The EPA has published estimated costs and benefits for the new standards in the billions of dollars.[6] According to EPA’s calculations, the nationwide costs of strengthening the standard to 70 ppb by 2025 would be approximately $3.9 billion.  To strengthen the standard to 65 ppb by 2025 would cost an estimated $15 billion.  These estimates exclude California because the EPA has granted extensions to several counties to meet these standards.  California’s estimated costs are $800 million for 70 ppb and $1.6 billion for 65 ppb.  Despite these projected costs, EPA estimates the benefits to be tremendous.  The EPA expects that reducing the ground level ozone to the proposed levels will yield annual health benefits of $6.4 billion to $13 billion at 70 ppb and $19 billion to $38 billion for 65 ppb.  California estimates the benefits in its state to be $1.1 billion to $2 billion for 70 ppb and $2.2 billion to $4.1 billion for 65 ppb.  Money aside, the EPA also estimates anywhere from 750 to 4,300 fewer premature deaths and 790 to 2,300 fewer cases of acute bronchitis in children.[7] Asthma-related emergency visits should also decrease, among other things.

Industry groups have already published studies in opposition to the proposed rule claiming that the implementation costs and the economic consequences of the rule will be severe.    For example, the National Association of Manufacturers commissioned a study highlighting the negative economic impacts of the rule[8] and several politicians, including Speaker of the House John Boehner, have claimed that the rule would have serious impacts on national GDP, family budgets, and national workforce growth.[9] According to opponents, the long-term costs of the proposed rule include an annual reduction of the national GDP by billions of dollars, a decrease in average household consumption, and an increase in energy costs.  Some opponents to the rule simply argue that there is insufficient evidence to encourage stricter standards.[10]

Please remember that the comment period for this Rule is open through March 17, 2015.  The rule will likely impact many regional industries and we encourage all who may be affected to submit a comment.  If you have any questions regarding the proposed amendments to 40 CFR Parts 50, 51, 52, 53, and 58, or air emissions in general, please contact Miriam E. Villani or Michael J. Barone, Jr.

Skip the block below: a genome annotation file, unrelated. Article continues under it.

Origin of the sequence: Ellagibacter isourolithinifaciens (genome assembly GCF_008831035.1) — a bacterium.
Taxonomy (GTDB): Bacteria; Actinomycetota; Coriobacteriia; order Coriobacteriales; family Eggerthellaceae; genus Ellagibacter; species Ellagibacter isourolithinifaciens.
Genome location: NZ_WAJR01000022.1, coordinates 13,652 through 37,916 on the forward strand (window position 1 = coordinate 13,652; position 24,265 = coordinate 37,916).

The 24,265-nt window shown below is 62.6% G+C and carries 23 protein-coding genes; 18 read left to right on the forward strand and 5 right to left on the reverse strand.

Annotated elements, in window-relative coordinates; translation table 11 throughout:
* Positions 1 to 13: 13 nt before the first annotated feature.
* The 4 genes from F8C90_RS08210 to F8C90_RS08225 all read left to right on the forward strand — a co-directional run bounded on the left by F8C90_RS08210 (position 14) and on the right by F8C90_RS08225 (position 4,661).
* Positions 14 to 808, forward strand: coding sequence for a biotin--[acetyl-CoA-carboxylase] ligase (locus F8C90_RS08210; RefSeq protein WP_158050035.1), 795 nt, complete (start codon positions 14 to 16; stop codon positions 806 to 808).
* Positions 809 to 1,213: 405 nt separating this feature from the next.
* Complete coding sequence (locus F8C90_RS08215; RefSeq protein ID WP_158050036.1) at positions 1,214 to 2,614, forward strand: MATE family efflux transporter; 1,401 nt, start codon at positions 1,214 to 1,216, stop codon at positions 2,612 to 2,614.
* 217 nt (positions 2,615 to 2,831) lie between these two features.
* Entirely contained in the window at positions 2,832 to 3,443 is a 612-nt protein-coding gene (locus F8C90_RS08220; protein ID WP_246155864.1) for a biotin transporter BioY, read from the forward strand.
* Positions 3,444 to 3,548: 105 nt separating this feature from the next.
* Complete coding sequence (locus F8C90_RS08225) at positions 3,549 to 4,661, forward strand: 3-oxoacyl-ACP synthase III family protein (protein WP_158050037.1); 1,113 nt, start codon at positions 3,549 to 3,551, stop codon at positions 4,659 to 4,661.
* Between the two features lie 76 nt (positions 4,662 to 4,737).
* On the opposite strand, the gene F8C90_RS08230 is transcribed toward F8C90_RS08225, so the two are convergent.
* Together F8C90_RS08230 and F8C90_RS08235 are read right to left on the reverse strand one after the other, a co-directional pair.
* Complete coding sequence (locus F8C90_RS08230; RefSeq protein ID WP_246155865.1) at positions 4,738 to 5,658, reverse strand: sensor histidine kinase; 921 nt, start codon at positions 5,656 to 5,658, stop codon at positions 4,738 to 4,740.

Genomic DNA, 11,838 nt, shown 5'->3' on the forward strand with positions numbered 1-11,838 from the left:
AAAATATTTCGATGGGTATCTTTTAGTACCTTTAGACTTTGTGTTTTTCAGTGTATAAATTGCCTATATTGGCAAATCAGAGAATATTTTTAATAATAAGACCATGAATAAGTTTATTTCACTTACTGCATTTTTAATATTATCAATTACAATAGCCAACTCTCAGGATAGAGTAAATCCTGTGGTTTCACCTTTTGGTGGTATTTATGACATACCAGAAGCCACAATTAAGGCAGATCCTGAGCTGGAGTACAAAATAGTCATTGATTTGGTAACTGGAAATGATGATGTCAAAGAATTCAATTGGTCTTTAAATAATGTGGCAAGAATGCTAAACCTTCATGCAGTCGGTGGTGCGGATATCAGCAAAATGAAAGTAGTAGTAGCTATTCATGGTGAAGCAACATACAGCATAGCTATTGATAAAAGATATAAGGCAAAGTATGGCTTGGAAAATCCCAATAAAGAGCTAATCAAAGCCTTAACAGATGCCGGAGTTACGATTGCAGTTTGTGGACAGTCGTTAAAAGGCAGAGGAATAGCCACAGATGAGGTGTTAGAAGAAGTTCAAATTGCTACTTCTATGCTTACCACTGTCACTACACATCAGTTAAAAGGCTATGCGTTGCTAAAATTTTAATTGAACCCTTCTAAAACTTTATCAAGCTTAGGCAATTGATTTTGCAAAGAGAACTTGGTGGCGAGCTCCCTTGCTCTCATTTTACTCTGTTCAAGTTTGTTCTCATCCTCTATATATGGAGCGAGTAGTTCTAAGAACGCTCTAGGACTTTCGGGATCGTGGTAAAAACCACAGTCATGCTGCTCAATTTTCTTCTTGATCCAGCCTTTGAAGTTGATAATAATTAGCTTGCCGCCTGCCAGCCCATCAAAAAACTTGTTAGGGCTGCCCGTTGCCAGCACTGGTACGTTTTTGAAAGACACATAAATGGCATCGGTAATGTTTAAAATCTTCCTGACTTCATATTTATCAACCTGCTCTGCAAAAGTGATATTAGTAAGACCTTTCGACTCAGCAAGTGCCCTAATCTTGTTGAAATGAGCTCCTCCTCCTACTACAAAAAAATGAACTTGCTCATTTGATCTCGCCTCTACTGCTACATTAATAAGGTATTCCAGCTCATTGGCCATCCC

The author acknowledges Michael J. Barone, Jr., for his contribution to this article.


[1] Environmental Protection Agency, 79 F.R. 75234, 75396 (Proposed December 17, 2014).

[2] Id. at 75402.

[3] Id. at 75396.

[4] Id. at 75397.

[5] EPA, Regulatory Impact Analysis of the Proposed Revisions to the National Ambient Air Quality Standards for Ground-Level Ozone at 7-19,http://www.epa.gov/ttn/ecas/regdata/RIAs/20141125ria.pdf.

[6] Id. at 8-4.

[7] Id. at ES-14 – ES-15.

[8] Assessing Economic Impacts of a Stricter National Ambient Air Quality Standard for Ozone, Nera Economic Consulting (July 2014), http://www.nam.org/Issues/Environment/Ozone-Regulations/NERA-NAM-Ozone-Full-Report-20140726.pdf.

[9] Joe Koncelik, EPA’s Long Anticipated Ozone Decision, Ohio Environmental Law Blog (Dec. 1, 2014), http://www.ohioenvironmentallawblog.com/tags/naaqs/.

[10] Coral Davenport, E.P.A. Ozone Rules Divide Industry and Environmentalists, N.Y. Times, (Nov. 26, 2014), available at: http://www.nytimes.com/2014/11/27/us/epa-ozone-limits-divide-industry-and-environmentalists.html?_r=0.